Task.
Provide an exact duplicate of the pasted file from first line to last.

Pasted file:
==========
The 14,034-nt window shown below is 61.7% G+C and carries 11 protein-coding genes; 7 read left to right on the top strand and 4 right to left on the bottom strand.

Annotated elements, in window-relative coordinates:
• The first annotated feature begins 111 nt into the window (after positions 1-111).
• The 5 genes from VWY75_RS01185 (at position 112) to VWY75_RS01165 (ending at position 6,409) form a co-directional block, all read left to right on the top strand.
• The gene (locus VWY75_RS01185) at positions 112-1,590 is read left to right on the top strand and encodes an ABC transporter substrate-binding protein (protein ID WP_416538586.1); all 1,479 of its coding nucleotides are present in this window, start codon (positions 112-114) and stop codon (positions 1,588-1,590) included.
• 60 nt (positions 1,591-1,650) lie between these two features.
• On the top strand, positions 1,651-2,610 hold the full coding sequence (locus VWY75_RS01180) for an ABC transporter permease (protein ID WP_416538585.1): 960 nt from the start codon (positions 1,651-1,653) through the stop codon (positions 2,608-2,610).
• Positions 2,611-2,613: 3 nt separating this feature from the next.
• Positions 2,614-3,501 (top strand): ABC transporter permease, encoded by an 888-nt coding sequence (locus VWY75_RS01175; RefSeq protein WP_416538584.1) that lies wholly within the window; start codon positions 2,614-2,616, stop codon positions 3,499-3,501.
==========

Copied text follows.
The 14,034-nt window shown below is 61.7% G+C and carries 11 protein-coding genes; 7 read left to right on the top strand and 4 right to left on the bottom strand.

Annotated elements, in window-relative coordinates:
• The first annotated feature begins 111 nt into the window (after positions 1-111).
• The 5 genes from VWY75_RS01185 (at position 112) to VWY75_RS01165 (ending at position 6,409) form a co-directional block, all read left to right on the top strand.
• The gene (locus VWY75_RS01185) at positions 112-1,590 is read left to right on the top strand and encodes an ABC transporter substrate-binding protein (protein ID WP_416538586.1); all 1,479 of its coding nucleotides are present in this window, start codon (positions 112-114) and stop codon (positions 1,588-1,590) included.
• 60 nt (positions 1,591-1,650) lie between these two features.
• On the top strand, positions 1,651-2,610 hold the full coding sequence (locus VWY75_RS01180) for an ABC transporter permease (protein ID WP_416538585.1): 960 nt from the start codon (positions 1,651-1,653) through the stop codon (positions 2,608-2,610).
• Positions 2,611-2,613: 3 nt separating this feature from the next.
• Positions 2,614-3,501 (top strand): ABC transporter permease, encoded by an 888-nt coding sequence (locus VWY75_RS01175; RefSeq protein WP_416538584.1) that lies wholly within the window; start codon positions 2,614-2,616, stop codon positions 3,499-3,501.